Rock and country have always made strange bedfellows. Ostensibly polar opposites musically and yet there is a long history of bands trying to blend the two. From Lynyrd Skynyrd’s southern rock, to Johnny Cash’s version of Hurt, to the current rise of crossover bands like Blackberry Smoke or The Cadillac Three, countrified rock music is nothing unusual. There is a shared outsider mentality to both genres that has lent itself to blending the two sounds. DevilDriver have taken things one step further however, taking their favourite country songs and giving them the full metal treatment, roping in friends from both metal and country to help them out along the way. This is not DevilDriver go country so much as country goes DevilDriver.
It would be easy to dismiss this as a gimmick, or even a cynical marketing ploy - country is one of the few genres where people still actually buy albums, after all - but one listen disabuses you of that notion. There is no concession to populism here, it is full on from start to finish. Without prior knowledge you’d be hard pushed to recognise these tracks as country at all. Each song is played with utter conviction and with the utmost seriousness. Even the yippee-kay-ays of ‘Ghost Riders in the Sky’ are growled out as if heavy metal yodelling was a perfectly normal, everyday occurrence.
As is often the case with cover albums the results vary. Opener ‘Country Heroes’, originally by Hank III, is an understandable choice being that it’s about drinking whiskey and listening to the greats of country music - which is exactly how you imagine the idea for this album came about - but the verses get a little drowned by the swirling maelstrom of guitars as the band try to reconcile their musical style with what is, at its heart, a gentle country lament. Perhaps one of Hank’s more raucous hillbilly numbers would’ve suited DevilDriver more.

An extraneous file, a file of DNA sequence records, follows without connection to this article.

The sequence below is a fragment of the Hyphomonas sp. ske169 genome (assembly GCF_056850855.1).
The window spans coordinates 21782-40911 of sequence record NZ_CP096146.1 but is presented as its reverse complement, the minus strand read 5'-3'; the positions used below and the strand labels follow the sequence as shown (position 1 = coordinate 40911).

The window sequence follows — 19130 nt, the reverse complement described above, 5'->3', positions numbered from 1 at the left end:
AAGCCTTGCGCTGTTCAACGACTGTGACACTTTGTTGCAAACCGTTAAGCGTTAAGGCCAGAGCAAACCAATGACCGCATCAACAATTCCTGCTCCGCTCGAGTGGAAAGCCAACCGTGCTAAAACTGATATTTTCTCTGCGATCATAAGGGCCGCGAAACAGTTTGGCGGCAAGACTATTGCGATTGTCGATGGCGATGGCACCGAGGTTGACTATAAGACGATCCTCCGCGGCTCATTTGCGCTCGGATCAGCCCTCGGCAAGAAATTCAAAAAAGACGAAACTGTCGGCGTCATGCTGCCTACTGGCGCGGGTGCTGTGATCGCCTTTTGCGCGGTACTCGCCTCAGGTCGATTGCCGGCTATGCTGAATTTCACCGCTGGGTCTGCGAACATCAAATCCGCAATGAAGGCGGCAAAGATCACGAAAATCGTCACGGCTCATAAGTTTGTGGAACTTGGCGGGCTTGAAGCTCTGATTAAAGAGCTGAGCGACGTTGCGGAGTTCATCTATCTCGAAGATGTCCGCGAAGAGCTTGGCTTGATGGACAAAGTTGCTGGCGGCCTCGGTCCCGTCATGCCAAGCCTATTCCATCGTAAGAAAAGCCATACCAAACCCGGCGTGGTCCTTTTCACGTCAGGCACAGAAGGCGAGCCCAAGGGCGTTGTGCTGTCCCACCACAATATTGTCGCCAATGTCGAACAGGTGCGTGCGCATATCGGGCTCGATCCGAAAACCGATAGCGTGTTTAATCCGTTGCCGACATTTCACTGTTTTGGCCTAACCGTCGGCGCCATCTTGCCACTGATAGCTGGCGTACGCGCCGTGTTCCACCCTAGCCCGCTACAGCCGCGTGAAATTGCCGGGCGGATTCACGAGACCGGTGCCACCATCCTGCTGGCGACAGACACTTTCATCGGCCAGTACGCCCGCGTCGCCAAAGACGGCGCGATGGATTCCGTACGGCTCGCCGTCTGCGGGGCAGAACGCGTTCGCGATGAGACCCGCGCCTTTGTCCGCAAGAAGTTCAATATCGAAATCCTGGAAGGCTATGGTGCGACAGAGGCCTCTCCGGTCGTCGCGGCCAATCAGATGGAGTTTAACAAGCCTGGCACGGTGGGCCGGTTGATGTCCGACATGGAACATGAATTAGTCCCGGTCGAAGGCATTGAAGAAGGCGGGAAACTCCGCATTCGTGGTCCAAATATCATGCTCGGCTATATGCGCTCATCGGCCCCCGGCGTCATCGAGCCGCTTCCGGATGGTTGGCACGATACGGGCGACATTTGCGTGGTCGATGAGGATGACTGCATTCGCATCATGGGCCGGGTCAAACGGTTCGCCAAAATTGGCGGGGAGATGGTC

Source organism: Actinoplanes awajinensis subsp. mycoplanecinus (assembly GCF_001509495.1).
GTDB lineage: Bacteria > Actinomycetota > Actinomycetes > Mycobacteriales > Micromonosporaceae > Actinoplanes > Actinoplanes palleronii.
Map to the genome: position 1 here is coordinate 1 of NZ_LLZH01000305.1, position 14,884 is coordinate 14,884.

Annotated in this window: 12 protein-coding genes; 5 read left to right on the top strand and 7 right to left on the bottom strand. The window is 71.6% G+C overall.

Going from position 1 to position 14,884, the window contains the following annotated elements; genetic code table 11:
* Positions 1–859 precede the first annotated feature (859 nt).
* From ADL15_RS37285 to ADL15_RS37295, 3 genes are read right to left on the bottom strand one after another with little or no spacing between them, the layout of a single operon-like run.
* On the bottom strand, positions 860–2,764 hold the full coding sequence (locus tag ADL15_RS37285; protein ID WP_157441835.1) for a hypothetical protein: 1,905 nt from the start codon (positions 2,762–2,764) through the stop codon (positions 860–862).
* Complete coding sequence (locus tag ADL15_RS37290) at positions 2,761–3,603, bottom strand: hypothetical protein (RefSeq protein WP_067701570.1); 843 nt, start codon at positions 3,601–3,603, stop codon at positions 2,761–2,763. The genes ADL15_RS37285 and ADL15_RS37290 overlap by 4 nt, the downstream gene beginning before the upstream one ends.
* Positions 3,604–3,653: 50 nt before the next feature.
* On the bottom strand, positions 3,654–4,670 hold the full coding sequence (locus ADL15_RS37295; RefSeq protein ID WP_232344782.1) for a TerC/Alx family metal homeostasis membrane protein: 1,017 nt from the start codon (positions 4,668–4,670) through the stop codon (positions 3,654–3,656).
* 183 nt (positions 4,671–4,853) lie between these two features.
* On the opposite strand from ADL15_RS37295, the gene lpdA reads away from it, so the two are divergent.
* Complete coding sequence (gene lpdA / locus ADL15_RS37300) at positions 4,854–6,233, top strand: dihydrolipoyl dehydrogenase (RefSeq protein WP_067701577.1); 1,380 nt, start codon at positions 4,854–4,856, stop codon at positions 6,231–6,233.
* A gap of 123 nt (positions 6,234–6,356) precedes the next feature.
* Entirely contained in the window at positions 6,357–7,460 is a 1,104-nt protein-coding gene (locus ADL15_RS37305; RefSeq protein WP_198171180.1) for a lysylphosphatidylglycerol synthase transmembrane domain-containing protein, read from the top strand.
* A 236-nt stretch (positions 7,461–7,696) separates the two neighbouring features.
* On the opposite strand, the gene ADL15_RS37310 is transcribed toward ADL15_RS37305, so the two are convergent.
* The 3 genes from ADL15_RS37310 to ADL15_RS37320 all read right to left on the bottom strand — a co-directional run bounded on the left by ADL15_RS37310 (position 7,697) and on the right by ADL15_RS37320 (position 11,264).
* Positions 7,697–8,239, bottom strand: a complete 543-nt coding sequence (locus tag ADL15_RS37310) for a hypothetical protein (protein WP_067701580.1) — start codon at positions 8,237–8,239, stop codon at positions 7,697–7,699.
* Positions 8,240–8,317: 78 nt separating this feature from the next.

Other songs work much better however. Their version of Johnny Cash’s ‘The Man Comes Around’ won’t please the purists but the Revelation-inspired lyrics and DevilDriver’s full on approach combine surprisingly well. Again on ‘The Only Hell My Mama Ever Raised’ and ‘If Drinking Don’t Kill Me’ the style and subject matter come together excellently.
If anything though this album’s main flaw is that it is perhaps a little too metal. While you would never say DevilDriver, or country music for that matter, were renowned for their subtlety, a little more nuance would’ve gone a long way. Country is often a storytelling genre and sometimes the stories are lost in the brutal attack of Dez Fafara’s vocals, and bizarrely on ‘Copperhead Road’ - a song that Steve Earle himself described as “a blend of heavy metal and bluegrass” - the big, meaty riff at his heart is muted under all the white noise. That’s not to say DevilDriver’s version is bad, it’s a blast of a song, but it feels a little like an opportunity lost.
Taken individually the songs are hit and miss but as a whole the album holds together surprisingly well. On repeated listens the strength of the songs starts to shine through and the whole concept seems to make more sense. You really start to get a feel for what the band were attempting to do; DevilDriver trying to be country would have been awful, but DevilDriver being DevilDriver but playing country songs actually works much better than you might think. It is a whiskey-soaked album of uproarious devilment, and what more could you ask for from the band?
It’s not perfect, but it’s a bold and commendable experiment that sees a band both step out of and embrace their comfort zone. And you know what? By and large it works. Somehow.
Ghost Riders in the Sky
I’m the Only Hell My Mama Ever Raised
If Drinking Don’t Kill Me
The Man Comes Around
A Thousand Miles From Nowhere
Dad’s Gonna Kill Me
A Country Boy Can Survive
Dez Fafara – Vocals
Mike Spreitzer – Guitar
Neal Tiemann – Guitar
Austin D’Amond – Drums
Diego Ibarra – Bass
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